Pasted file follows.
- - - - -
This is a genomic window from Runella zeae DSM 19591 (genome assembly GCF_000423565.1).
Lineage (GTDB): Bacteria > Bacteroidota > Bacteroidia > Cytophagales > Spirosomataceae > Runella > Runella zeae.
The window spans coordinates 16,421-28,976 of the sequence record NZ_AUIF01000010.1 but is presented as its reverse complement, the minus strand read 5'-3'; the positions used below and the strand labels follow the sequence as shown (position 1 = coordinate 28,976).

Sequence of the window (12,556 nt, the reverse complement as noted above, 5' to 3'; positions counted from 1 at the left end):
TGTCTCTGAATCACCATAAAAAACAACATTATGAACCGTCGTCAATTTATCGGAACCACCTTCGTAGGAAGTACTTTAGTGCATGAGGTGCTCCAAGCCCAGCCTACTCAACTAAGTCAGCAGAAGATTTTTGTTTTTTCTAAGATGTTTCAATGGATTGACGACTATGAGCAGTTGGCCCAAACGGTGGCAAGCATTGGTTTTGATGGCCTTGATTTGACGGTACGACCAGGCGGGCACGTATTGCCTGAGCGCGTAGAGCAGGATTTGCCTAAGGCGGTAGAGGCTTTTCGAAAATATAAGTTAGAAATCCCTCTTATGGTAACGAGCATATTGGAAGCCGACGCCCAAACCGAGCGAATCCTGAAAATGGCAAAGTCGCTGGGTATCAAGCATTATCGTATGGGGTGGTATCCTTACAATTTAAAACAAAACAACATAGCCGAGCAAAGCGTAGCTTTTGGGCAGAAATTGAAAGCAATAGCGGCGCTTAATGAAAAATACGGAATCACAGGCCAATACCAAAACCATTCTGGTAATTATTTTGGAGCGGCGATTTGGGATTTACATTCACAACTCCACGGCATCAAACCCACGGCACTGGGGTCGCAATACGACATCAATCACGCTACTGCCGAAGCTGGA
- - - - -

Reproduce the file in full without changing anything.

This is a genomic window from Runella zeae DSM 19591 (genome assembly GCF_000423565.1).
Lineage (GTDB): Bacteria > Bacteroidota > Bacteroidia > Cytophagales > Spirosomataceae > Runella > Runella zeae.
The window spans coordinates 16,421-28,976 of the sequence record NZ_AUIF01000010.1 but is presented as its reverse complement, the minus strand read 5'-3'; the positions used below and the strand labels follow the sequence as shown (position 1 = coordinate 28,976).

Sequence of the window (12,556 nt, the reverse complement as noted above, 5' to 3'; positions counted from 1 at the left end):
TGTCTCTGAATCACCATAAAAAACAACATTATGAACCGTCGTCAATTTATCGGAACCACCTTCGTAGGAAGTACTTTAGTGCATGAGGTGCTCCAAGCCCAGCCTACTCAACTAAGTCAGCAGAAGATTTTTGTTTTTTCTAAGATGTTTCAATGGATTGACGACTATGAGCAGTTGGCCCAAACGGTGGCAAGCATTGGTTTTGATGGCCTTGATTTGACGGTACGACCAGGCGGGCACGTATTGCCTGAGCGCGTAGAGCAGGATTTGCCTAAGGCGGTAGAGGCTTTTCGAAAATATAAGTTAGAAATCCCTCTTATGGTAACGAGCATATTGGAAGCCGACGCCCAAACCGAGCGAATCCTGAAAATGGCAAAGTCGCTGGGTATCAAGCATTATCGTATGGGGTGGTATCCTTACAATTTAAAACAAAACAACATAGCCGAGCAAAGCGTAGCTTTTGGGCAGAAATTGAAAGCAATAGCGGCGCTTAATGAAAAATACGGAATCACAGGCCAATACCAAAACCATTCTGGTAATTATTTTGGAGCGGCGATTTGGGATTTACATTCACAACTCCACGGCATCAAACCCACGGCACTGGGGTCGCAATACGACATCAATCACGCTACTGCCGAAGCTGGA